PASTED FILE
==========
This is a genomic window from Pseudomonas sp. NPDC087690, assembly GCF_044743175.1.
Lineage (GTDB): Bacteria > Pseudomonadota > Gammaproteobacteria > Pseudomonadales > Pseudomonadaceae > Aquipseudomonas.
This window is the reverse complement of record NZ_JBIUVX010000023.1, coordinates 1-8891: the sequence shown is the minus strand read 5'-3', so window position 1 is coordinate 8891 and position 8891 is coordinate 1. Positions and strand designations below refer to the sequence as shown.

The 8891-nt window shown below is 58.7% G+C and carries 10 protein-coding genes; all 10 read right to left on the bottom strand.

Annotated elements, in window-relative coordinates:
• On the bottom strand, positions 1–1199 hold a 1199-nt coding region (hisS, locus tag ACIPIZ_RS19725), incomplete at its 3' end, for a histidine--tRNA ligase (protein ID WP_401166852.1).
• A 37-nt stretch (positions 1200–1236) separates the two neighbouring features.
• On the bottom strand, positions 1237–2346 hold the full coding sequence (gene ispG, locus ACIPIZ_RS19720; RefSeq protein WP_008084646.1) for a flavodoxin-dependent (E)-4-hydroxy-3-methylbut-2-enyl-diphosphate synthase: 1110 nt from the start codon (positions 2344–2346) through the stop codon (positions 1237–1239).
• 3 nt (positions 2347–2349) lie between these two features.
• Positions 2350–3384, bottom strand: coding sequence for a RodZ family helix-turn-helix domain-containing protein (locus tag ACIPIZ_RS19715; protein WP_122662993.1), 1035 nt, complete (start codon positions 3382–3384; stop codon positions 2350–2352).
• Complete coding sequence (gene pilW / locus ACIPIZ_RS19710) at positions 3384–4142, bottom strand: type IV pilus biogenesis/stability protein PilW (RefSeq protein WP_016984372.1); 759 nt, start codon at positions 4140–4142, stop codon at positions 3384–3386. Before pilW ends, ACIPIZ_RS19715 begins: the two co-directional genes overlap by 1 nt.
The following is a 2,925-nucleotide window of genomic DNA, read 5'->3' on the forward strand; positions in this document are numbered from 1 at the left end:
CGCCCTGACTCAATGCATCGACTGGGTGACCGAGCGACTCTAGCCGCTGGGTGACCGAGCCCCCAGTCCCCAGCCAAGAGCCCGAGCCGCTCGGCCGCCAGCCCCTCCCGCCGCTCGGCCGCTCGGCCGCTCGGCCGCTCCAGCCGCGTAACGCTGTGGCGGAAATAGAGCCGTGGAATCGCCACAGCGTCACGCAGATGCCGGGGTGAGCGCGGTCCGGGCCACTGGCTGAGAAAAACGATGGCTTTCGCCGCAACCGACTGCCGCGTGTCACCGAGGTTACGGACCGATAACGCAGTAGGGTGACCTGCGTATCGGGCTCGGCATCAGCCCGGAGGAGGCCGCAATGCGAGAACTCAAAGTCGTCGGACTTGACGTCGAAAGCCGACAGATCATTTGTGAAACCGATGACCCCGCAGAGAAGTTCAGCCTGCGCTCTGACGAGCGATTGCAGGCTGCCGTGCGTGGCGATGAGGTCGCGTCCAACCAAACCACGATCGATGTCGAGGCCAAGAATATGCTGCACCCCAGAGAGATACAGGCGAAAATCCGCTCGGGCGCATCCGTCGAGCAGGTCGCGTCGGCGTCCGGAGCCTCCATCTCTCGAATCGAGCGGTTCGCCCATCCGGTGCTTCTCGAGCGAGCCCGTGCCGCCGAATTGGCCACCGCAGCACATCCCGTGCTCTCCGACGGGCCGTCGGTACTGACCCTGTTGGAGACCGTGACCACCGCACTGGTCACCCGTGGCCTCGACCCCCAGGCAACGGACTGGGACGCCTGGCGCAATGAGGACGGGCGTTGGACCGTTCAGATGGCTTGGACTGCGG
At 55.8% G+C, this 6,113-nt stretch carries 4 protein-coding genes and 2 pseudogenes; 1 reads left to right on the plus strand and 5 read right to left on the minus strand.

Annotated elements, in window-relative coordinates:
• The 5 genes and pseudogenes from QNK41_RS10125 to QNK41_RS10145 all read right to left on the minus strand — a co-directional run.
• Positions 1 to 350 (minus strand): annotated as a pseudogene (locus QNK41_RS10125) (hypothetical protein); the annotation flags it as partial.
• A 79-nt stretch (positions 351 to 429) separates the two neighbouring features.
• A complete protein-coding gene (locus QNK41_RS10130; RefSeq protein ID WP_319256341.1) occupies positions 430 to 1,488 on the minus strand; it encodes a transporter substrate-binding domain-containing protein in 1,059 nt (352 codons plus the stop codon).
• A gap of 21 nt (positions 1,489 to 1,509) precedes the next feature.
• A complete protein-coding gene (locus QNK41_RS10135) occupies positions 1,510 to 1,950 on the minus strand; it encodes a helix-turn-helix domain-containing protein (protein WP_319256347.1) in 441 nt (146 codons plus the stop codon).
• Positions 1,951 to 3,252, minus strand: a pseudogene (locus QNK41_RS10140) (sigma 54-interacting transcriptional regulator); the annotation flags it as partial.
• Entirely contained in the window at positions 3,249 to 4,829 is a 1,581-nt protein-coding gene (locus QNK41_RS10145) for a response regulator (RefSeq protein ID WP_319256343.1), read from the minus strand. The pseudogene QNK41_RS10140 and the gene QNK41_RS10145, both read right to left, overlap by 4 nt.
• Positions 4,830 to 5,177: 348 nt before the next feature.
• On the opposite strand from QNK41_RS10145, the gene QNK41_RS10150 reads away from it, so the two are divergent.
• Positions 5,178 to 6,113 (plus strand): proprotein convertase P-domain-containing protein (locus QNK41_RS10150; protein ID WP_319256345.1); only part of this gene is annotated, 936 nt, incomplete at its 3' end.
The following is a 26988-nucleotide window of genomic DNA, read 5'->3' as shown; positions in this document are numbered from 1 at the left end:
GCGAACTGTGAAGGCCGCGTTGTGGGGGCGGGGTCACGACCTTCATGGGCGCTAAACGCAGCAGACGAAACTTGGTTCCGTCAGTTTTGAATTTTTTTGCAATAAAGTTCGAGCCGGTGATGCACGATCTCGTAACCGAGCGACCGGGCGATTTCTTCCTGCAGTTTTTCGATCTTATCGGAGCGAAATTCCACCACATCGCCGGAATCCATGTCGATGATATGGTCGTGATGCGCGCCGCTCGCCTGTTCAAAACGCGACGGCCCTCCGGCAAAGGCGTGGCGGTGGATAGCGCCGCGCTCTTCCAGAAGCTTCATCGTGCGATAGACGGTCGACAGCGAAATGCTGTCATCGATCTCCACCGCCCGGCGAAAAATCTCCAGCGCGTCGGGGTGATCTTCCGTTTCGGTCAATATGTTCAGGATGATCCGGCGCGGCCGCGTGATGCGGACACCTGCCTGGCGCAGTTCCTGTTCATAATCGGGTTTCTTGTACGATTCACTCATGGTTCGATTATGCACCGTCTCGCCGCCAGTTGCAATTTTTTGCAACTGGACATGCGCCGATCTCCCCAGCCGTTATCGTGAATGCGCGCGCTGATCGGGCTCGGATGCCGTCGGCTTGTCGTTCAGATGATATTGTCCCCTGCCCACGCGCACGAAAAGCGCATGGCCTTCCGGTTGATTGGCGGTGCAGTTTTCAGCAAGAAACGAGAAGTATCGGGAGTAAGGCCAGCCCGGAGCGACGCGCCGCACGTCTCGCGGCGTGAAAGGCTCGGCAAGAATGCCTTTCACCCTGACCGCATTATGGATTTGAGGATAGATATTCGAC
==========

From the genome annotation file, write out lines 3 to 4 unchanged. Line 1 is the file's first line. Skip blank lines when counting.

This window is the reverse complement of record NZ_JBIUVX010000023.1, coordinates 1-8891: the sequence shown is the minus strand read 5'-3', so window position 1 is coordinate 8891 and position 8891 is coordinate 1. Positions and strand designations below refer to the sequence as shown.

The 8891-nt window shown below is 58.7% G+C and carries 10 protein-coding genes; all 10 read right to left on the bottom strand.